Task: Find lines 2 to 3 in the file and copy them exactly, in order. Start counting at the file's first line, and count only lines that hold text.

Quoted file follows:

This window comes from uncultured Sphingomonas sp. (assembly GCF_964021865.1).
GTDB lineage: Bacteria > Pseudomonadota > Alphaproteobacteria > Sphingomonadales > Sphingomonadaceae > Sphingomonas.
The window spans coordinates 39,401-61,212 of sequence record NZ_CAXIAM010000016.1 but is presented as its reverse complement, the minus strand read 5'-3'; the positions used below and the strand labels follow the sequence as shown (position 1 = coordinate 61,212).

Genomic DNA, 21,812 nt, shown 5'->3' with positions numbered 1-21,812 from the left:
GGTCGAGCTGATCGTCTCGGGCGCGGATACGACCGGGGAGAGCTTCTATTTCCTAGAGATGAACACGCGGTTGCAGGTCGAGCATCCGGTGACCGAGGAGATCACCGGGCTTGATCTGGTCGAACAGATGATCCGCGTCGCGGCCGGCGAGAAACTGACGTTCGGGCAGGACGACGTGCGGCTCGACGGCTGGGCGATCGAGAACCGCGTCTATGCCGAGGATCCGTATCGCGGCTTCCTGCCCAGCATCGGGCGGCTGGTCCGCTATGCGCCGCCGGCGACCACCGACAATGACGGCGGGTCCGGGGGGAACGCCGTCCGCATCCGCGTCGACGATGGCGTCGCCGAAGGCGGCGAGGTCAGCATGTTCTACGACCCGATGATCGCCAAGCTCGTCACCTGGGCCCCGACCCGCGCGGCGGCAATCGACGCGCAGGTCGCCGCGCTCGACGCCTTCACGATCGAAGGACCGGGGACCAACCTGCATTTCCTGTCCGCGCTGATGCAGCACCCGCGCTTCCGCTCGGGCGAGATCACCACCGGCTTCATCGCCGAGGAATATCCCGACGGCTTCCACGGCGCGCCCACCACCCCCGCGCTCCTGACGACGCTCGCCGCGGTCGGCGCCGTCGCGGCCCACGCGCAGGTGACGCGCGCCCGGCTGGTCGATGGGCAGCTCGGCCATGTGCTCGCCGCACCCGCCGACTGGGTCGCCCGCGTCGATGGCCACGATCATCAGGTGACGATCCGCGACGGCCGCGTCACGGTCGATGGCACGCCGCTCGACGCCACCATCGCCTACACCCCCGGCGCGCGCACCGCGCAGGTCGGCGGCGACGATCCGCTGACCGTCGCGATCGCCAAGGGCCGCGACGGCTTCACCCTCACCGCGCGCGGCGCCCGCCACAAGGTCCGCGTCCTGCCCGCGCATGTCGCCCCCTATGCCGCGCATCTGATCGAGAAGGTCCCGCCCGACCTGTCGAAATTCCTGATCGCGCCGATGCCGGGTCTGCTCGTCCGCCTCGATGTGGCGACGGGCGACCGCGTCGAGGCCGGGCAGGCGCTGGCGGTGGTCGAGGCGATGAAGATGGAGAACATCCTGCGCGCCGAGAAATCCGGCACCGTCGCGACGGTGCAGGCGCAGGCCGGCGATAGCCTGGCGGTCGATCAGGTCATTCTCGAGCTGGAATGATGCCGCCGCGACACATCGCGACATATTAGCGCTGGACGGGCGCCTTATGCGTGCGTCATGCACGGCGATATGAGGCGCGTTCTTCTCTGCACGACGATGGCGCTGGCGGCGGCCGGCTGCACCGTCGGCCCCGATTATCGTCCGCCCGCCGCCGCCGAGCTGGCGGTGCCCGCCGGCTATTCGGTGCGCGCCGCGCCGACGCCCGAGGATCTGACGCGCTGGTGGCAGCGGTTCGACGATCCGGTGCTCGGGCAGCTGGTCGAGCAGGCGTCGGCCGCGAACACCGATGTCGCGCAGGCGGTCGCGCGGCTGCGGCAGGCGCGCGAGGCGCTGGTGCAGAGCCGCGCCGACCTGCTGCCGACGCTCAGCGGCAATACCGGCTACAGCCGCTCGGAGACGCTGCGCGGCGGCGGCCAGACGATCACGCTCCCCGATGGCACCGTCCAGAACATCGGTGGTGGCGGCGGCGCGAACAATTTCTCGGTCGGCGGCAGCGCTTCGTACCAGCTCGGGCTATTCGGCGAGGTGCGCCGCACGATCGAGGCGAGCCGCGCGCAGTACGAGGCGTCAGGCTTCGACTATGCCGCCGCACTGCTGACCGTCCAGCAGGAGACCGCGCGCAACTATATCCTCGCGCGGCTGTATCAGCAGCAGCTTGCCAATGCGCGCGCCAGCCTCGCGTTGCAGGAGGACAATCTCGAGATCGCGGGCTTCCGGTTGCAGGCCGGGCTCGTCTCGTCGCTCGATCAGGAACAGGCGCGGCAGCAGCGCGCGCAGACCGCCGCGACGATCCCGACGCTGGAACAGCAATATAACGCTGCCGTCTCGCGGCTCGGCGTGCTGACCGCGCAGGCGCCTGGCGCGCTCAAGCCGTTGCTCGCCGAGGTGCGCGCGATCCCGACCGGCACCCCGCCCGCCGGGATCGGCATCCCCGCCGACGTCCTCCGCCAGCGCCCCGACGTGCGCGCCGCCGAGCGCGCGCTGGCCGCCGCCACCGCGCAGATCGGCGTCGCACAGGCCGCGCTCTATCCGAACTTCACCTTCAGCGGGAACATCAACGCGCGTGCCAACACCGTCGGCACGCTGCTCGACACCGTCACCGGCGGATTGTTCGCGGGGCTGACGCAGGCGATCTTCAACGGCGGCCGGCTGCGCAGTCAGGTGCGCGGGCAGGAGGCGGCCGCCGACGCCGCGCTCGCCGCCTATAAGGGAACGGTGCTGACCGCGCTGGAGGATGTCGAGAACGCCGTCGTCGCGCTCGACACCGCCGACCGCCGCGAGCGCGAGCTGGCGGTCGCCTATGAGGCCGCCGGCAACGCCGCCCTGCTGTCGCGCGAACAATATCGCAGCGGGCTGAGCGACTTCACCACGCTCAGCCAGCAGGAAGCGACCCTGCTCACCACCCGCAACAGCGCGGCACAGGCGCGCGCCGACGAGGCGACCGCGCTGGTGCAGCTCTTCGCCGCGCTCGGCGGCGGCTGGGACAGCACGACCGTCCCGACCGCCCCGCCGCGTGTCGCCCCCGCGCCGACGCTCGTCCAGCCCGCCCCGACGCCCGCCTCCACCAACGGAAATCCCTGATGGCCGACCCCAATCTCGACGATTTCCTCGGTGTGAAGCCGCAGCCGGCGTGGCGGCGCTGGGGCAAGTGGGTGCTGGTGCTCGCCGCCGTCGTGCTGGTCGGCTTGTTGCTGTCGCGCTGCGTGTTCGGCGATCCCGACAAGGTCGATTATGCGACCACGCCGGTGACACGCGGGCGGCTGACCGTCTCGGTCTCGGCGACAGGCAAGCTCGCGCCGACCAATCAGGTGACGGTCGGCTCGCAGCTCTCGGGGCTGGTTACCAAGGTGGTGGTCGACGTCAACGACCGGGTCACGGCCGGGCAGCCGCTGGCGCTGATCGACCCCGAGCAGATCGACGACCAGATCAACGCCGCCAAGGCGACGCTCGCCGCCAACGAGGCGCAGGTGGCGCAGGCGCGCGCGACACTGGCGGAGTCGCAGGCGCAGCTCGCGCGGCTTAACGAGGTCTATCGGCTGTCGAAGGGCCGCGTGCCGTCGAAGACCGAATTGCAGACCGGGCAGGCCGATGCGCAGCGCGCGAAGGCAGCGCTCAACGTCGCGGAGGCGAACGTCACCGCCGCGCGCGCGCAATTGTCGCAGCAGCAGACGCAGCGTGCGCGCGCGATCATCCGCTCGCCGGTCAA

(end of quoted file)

GTDB lineage: Bacteria > Pseudomonadota > Alphaproteobacteria > Sphingomonadales > Sphingomonadaceae > Sphingomonas.
The window spans coordinates 39,401-61,212 of sequence record NZ_CAXIAM010000016.1 but is presented as its reverse complement, the minus strand read 5'-3'; the positions used below and the strand labels follow the sequence as shown (position 1 = coordinate 61,212).